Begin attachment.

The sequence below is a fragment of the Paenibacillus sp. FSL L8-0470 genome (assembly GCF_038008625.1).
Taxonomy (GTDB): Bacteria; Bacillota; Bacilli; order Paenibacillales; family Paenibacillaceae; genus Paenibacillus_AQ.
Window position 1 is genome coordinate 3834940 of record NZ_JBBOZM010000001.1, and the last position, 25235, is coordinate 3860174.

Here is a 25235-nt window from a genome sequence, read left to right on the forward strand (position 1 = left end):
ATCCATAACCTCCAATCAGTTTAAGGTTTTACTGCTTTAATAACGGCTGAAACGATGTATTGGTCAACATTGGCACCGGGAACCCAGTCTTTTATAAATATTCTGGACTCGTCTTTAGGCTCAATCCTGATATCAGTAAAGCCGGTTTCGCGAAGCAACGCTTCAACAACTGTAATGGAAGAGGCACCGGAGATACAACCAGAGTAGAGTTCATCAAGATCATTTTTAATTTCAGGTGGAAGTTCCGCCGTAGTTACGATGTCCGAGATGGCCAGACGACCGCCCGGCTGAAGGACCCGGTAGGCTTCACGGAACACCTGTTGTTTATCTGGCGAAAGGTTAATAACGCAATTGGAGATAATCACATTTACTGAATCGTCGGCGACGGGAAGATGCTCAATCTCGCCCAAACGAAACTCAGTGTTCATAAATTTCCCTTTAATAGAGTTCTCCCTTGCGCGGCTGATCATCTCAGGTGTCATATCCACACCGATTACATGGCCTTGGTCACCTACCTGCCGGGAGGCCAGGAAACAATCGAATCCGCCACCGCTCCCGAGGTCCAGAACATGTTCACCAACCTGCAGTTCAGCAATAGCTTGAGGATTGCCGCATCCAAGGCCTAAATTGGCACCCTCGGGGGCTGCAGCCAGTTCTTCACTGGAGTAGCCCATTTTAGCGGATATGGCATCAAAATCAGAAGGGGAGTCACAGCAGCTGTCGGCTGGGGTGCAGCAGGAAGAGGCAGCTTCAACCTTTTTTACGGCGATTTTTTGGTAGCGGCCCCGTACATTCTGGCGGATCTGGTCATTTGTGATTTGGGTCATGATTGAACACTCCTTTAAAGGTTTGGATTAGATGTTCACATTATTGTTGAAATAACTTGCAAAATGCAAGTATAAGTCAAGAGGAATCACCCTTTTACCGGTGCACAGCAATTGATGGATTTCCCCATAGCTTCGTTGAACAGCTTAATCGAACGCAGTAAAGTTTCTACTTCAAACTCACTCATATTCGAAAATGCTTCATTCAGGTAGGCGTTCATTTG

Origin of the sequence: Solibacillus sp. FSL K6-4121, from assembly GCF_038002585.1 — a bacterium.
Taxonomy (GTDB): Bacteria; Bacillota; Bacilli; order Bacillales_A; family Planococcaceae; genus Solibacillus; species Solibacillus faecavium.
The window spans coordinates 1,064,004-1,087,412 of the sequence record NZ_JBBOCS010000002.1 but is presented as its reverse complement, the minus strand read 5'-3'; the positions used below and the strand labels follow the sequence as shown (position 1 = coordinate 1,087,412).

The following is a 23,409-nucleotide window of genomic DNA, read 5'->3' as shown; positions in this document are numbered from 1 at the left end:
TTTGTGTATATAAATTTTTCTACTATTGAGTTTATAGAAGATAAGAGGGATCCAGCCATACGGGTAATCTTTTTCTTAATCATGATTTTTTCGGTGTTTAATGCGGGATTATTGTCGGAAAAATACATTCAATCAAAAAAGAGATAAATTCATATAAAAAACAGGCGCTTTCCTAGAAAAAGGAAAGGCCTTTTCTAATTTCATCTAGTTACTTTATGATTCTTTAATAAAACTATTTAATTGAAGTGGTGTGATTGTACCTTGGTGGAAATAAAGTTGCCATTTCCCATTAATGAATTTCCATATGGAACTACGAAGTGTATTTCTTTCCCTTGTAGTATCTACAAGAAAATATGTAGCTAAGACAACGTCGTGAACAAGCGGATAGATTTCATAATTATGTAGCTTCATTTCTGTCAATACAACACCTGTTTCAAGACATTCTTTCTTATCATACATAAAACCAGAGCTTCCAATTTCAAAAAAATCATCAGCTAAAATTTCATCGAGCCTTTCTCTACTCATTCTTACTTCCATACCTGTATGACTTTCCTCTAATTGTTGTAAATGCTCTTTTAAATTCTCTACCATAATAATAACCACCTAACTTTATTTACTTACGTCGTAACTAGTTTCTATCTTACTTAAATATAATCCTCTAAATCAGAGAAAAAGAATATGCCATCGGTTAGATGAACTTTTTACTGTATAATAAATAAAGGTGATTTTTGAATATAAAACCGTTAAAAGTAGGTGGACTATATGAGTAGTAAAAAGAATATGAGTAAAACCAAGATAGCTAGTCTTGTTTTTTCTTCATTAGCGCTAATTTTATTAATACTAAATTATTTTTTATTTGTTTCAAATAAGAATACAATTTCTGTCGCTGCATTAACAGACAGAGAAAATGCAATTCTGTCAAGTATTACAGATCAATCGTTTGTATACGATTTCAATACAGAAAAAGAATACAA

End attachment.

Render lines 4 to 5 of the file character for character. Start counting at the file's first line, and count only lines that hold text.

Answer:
Here is a 25235-nt window from a genome sequence, read left to right on the forward strand (position 1 = left end):
ATCCATAACCTCCAATCAGTTTAAGGTTTTACTGCTTTAATAACGGCTGAAACGATGTATTGGTCAACATTGGCACCGGGAACCCAGTCTTTTATAAATATTCTGGACTCGTCTTTAGGCTCAATCCTGATATCAGTAAAGCCGGTTTCGCGAAGCAACGCTTCAACAACTGTAATGGAAGAGGCACCGGAGATACAACCAGAGTAGAGTTCATCAAGATCATTTTTAATTTCAGGTGGAAGTTCCGCCGTAGTTACGATGTCCGAGATGGCCAGACGACCGCCCGGCTGAAGGACCCGGTAGGCTTCACGGAACACCTGTTGTTTATCTGGCGAAAGGTTAATAACGCAATTGGAGATAATCACATTTACTGAATCGTCGGCGACGGGAAGATGCTCAATCTCGCCCAAACGAAACTCAGTGTTCATAAATTTCCCTTTAATAGAGTTCTCCCTTGCGCGGCTGATCATCTCAGGTGTCATATCCACACCGATTACATGGCCTTGGTCACCTACCTGCCGGGAGGCCAGGAAACAATCGAATCCGCCACCGCTCCCGAGGTCCAGAACATGTTCACCAACCTGCAGTTCAGCAATAGCTTGAGGATTGCCGCATCCAAGGCCTAAATTGGCACCCTCGGGGGCTGCAGCCAGTTCTTCACTGGAGTAGCCCATTTTAGCGGATATGGCATCAAAATCAGAAGGGGAGTCACAGCAGCTGTCGGCTGGGGTGCAGCAGGAAGAGGCAGCTTCAACCTTTTTTACGGCGATTTTTTGGTAGCGGCCCCGTACATTCTGGCGGATCTGGTCATTTGTGATTTGGGTCATGATTGAACACTCCTTTAAAGGTTTGGATTAGATGTTCACATTATTGTTGAAATAACTTGCAAAATGCAAGTATAAGTCAAGAGGAATCACCCTTTTACCGGTGCACAGCAATTGATGGATTTCCCCATAGCTTCGTTGAACAGCTTAATCGAACGCAGTAAAGTTTCTACTTCAAACTCACTCATATTCGAAAATGCTTCATTCAGGTAGGCGTTCATTTG